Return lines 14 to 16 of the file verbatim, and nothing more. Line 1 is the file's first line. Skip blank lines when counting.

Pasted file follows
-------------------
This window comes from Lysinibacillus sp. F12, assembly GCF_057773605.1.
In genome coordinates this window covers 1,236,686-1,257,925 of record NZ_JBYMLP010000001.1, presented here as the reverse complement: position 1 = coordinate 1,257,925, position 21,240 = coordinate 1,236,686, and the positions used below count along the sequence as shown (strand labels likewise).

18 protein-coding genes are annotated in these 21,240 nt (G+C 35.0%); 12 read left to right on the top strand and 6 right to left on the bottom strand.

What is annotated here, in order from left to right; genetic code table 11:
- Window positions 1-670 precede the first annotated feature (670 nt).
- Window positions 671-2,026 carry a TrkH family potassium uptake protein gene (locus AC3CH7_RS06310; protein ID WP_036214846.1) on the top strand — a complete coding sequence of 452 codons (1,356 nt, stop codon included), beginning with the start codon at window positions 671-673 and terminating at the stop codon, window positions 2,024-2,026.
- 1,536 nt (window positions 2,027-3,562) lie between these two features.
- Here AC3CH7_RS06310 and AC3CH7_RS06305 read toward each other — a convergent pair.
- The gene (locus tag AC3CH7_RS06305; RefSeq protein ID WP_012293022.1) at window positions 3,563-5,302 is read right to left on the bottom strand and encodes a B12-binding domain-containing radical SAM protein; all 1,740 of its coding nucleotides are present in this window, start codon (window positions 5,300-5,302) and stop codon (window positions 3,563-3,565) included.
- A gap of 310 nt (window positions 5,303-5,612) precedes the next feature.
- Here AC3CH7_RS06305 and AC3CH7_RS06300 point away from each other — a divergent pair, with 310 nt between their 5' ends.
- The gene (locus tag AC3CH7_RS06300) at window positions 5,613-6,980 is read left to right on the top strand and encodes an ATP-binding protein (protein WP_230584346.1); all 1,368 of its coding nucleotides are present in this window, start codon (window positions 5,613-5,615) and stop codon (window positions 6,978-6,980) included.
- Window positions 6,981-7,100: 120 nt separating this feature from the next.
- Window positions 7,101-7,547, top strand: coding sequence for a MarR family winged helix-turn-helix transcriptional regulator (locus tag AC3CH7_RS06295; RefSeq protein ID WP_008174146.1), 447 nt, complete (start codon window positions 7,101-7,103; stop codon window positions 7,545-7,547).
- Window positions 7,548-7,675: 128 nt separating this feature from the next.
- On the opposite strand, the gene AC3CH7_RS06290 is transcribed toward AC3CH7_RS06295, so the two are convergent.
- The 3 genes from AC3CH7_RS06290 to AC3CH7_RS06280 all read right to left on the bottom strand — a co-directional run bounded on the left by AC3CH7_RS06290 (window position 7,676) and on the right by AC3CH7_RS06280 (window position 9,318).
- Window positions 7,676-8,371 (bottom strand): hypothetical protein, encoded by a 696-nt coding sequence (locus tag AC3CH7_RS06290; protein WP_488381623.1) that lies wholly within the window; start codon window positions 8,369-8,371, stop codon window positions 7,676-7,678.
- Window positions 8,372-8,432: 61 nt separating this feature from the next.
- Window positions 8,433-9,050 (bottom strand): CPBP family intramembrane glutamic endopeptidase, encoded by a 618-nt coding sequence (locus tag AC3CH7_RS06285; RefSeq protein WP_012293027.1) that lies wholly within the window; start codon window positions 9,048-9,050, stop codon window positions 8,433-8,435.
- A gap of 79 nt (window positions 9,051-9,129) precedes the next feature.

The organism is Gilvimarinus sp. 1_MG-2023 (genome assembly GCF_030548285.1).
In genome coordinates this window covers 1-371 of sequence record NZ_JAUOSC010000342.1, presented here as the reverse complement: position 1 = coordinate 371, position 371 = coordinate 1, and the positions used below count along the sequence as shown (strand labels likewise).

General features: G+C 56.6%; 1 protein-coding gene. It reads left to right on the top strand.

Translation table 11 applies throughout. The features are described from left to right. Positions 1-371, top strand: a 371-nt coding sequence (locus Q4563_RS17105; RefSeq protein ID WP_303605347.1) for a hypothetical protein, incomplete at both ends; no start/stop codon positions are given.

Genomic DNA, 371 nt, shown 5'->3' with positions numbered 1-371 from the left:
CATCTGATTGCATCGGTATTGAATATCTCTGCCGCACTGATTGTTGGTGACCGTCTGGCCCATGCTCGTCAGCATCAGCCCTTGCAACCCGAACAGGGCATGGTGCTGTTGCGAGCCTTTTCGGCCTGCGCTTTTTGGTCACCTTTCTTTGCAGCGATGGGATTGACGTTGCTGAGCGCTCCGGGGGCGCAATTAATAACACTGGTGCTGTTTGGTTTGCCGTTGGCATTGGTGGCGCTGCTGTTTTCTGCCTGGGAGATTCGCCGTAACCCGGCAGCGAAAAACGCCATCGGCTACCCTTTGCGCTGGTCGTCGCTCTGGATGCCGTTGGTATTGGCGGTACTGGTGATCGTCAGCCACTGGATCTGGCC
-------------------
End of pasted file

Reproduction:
- Window positions 7,101-7,547, top strand: coding sequence for a MarR family winged helix-turn-helix transcriptional regulator (locus tag AC3CH7_RS06295; RefSeq protein ID WP_008174146.1), 447 nt, complete (start codon window positions 7,101-7,103; stop codon window positions 7,545-7,547).
- Window positions 7,548-7,675: 128 nt separating this feature from the next.
- On the opposite strand, the gene AC3CH7_RS06290 is transcribed toward AC3CH7_RS06295, so the two are convergent.